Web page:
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German inflation rockets as sales tax holiday ends
By Abigail Townsend
Date: Wednesday 10 Feb 2021
LONDON (ShareCast) - (Sharecast News) - German inflation rose sharply in January, official data showed on Wednesday, after the country's sales tax holiday came to an end, pushing up prices.
According to Destatis, the Federal Statistics Office, the consumer price index rose 1.0% in January year-on-year, or by 0.8% on December, when it fell 0.3%.
It is the first time inflation has risen since June 2020, when it increased 0.9%.
The harmonised index of consumer prices, which allows for comparison with the rest of the eurozone, rose 1.6% year-on-year in January, and by 1.4% on the previous month. In December, the HICP was -0.7%.
The German government introduced a temporary reduction in value added tax last year, to help support the economy during the Covid-19 pandemic. The holiday ended on 31 December, with the reduced rate now only applying to restaurants and catering services.
Destatis noted: "The fact that the higher tax rates since January 2021 have been passed on to the consumers is one reason for the increase in consumer prices."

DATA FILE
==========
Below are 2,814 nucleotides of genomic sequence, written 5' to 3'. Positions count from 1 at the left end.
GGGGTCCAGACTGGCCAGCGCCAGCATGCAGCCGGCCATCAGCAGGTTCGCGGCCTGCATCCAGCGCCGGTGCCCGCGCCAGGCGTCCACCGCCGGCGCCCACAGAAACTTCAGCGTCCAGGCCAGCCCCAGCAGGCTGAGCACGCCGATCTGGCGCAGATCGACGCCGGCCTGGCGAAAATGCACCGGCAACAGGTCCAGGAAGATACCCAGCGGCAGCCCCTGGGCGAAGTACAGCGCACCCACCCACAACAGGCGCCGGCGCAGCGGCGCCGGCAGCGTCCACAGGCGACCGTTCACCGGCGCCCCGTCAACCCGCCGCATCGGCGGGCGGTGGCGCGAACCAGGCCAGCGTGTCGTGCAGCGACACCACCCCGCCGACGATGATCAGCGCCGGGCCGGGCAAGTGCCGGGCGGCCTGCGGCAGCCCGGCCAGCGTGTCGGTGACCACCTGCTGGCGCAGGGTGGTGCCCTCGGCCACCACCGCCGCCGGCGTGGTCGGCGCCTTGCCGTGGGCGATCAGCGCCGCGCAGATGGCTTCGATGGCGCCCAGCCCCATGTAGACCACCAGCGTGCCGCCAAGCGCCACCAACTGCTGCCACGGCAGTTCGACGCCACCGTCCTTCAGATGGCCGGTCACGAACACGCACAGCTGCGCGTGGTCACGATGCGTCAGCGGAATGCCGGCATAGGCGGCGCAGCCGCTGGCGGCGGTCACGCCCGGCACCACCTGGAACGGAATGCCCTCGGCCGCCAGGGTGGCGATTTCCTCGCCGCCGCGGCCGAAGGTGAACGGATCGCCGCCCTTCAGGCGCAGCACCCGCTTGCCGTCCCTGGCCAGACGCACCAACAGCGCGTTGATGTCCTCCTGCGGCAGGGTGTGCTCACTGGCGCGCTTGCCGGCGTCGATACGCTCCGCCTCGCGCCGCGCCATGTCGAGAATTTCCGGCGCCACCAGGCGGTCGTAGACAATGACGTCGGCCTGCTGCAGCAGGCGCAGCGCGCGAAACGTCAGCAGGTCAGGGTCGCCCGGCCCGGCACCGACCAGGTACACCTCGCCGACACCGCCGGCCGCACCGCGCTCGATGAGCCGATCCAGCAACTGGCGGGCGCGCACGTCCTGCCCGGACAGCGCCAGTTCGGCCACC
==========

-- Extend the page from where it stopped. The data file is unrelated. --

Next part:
Higher food prices were another driver. Food inflation rose by 2.2% in January, a sharp increase on December's 0.5% rise, led primarily by higher prices for meat, fruit and vegetables.
Energy prices were lower, down 2.3%, although the decline has slowed markedly since December, when they fell 6.0%.
Excluding energy, the inflation rate would have risen 1.4%.
Claus Vistesen, chief eurozone economist at Pantheon Macroeconomics, said: "Inflation in Germany was lifted by both headline and core pressures at the start of the year. Food inflation rose by 2.2% and energy inflation rebounded. This component will increase further in the next few months, as base effects from last year's collapse in oil prices turn, peaking in April."